The Massachusetts Ocean Partnership is developing and applying several
tools to support decision making during the implementation of and
updates to the Massachusetts Ocean Management Plan. The tools include
the Cumulative Impacts model and an ecosystem services tradeoff model
developed by the University of California at Santa Barbara, the MIMES
ecosystem service model developed by the University of Vermont and
Boston University, and the MIDAS decision support interface developed by
Boston University. This webinar will provide an overview of these
tools, why they were selected, a demonstration of draft and final
products, and how they are being applied in Massachusetts. We will also
provide some lessons and recommendations for their continued
development and potential application within the marine spatial planning
context. Learn more about the Massachusetts Ocean Partnership and its
work at http://massoceanpartnership.org/
A recording of the MIMES demonstration - conducted March 15, 2011 for EBM Tools - is now available for download.
You can get the .wmv file from the EBM webpage
The US Environmental Protection Agency (EPA) convened this workshop
to facilitate the use of integrated modeling to inform and improve
local, regional and national policy decisions relevant to climate change
adaptation and mitigation strategies.
The workshop purpose was to:
Visit the website and read the workshop report.
- Bring together empirical scientists, modelers, economists,
social scientists, and public policy experts to help ensure that model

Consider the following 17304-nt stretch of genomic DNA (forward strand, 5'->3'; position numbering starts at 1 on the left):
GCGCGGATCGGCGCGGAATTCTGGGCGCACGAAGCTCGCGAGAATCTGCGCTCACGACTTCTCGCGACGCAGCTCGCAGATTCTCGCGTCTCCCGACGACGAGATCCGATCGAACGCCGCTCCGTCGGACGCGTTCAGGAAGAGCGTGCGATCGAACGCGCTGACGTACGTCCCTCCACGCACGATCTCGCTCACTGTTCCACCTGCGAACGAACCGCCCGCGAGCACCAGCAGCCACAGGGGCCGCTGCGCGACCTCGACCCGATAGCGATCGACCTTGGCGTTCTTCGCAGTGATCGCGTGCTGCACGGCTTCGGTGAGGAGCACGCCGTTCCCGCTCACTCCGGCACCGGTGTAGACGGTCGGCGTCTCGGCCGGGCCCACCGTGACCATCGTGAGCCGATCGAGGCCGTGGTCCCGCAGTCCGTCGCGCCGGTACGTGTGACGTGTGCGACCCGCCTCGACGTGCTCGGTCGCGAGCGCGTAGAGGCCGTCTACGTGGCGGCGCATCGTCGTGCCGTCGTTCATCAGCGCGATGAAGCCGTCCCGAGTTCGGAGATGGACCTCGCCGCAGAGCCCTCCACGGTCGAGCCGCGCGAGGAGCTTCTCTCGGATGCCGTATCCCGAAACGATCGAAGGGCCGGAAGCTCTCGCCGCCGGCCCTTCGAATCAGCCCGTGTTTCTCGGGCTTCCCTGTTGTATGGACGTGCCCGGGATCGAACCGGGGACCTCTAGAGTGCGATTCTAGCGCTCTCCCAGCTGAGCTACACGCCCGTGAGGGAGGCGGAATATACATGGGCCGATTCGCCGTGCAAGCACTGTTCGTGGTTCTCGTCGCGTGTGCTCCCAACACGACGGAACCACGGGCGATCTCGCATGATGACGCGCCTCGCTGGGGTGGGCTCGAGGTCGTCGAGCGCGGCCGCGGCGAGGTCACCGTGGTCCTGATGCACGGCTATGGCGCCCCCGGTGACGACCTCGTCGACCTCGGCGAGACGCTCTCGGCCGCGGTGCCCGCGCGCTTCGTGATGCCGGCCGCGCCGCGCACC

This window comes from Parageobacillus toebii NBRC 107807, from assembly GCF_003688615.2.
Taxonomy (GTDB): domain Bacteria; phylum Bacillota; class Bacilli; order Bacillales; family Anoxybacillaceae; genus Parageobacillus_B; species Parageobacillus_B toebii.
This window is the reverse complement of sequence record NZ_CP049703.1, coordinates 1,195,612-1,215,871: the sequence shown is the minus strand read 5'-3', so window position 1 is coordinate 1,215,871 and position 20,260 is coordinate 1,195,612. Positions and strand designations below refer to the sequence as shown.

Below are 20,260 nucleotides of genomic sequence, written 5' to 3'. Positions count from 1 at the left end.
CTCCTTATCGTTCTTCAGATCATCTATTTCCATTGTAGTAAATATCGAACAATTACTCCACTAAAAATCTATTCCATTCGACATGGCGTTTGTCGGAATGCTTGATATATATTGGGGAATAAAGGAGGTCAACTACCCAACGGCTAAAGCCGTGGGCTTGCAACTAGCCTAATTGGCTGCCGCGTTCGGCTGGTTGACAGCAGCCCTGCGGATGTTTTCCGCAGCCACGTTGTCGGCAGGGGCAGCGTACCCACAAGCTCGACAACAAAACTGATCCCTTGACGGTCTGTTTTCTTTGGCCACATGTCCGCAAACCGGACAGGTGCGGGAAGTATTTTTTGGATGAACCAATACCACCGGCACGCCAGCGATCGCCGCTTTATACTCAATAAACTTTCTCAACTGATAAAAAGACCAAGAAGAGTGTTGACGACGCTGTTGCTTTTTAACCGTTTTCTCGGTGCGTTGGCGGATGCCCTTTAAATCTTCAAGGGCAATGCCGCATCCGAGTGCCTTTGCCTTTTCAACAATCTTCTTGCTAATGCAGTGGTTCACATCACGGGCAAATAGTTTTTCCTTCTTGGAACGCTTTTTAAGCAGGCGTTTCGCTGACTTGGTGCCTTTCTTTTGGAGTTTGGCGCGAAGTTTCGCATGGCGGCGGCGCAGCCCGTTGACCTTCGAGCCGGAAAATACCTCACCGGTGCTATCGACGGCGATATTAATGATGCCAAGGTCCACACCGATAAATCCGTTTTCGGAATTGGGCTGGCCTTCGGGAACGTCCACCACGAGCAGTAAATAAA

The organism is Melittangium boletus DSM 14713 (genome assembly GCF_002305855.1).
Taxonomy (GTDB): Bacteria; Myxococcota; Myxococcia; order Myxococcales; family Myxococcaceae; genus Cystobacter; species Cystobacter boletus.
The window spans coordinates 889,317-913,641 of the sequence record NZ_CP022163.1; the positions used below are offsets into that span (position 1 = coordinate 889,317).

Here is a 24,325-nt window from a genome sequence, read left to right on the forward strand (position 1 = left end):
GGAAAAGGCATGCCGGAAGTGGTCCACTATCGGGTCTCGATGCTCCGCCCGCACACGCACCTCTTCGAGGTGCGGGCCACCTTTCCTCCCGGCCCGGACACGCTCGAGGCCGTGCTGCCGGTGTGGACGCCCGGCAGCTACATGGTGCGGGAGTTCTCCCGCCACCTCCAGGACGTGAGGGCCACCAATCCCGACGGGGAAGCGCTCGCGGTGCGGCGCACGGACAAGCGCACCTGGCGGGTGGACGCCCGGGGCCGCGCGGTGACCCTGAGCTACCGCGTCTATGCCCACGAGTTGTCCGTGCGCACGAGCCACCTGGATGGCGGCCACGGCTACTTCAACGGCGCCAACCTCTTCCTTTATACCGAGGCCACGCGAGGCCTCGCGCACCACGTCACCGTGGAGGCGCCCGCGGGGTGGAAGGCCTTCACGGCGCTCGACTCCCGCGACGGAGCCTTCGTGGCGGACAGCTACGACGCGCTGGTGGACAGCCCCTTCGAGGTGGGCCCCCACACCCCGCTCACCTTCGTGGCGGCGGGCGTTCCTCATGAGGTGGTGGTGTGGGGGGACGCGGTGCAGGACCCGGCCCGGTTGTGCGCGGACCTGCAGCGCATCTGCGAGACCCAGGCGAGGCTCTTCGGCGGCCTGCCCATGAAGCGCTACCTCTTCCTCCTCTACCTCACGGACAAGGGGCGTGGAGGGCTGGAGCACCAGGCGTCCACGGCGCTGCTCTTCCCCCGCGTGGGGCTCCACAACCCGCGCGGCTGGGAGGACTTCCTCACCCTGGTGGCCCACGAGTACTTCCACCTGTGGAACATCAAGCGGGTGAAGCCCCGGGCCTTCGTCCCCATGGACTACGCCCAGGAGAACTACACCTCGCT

development aligns with climate change policy design, management and
- Connect the climate change data producers with the climate
change data users. Make existing resources accessible to stakeholders
in the field.
- Highlight successful case studies of intra-agency,
inter-agency, academy, public, and private sector systems analysis and
integrated modeling for climate change impacts.
Puma is looking at both the impact of its direct operations and its supply chain, and plans to issue an environmental profit and loss statement based on its findings. The company commissioned the help of Trucost
. Because the concept of ecosystem services covers such a wide swath, investigating one's impacts on ecosystems and also tying a value to those impacts poses a huge challenge to companies, especially for those that are already struggling with getting greenhouse gas emission data from their suppliers. The benefits to companies, though, can be just as big as the undertaking needed to measure them. A company can be better positioned to alter its most damaging work and even improve other aspects of its supply chain to boost the value of ecosystems it operates in. Such work can also ensure a company secures access to the services it needs — like clean water — for years to come. Read more.
"Value: Counting Ecosystems as Water Infrastructure" offered by the
International Union for Conservation of Nature, is a practical guide
explaining the most important techniques for the economic valuation of
ecosystem services, and how their results are best incorporated in
policy and decision-making. The guide explains, step by step, how to
generate persuasive arguments for more sustainable and equitable
development decisions in water resources management. Read more.
that declining diversity compromises the functioning of ecosystems was
controversial for many years," says marine ecologist, Emmett Duffy of
the Virginia Institute of Marine Science. "This paper should be the
final nail in the coffin of that controversy. It's the most rigorous and
comprehensive analysis yet, and it clearly shows that extinction of
plant species compromises the productivity that supports Earth's
ecosystems." Read more.
Read a review of "Accounting for Sustainability" a report summarizing results from a five-year project supported by Prince Charles of England. The goal of the project was to determine the feasibility of factoring industries’ impact on the environment into their economic spreadsheets. Read the full article here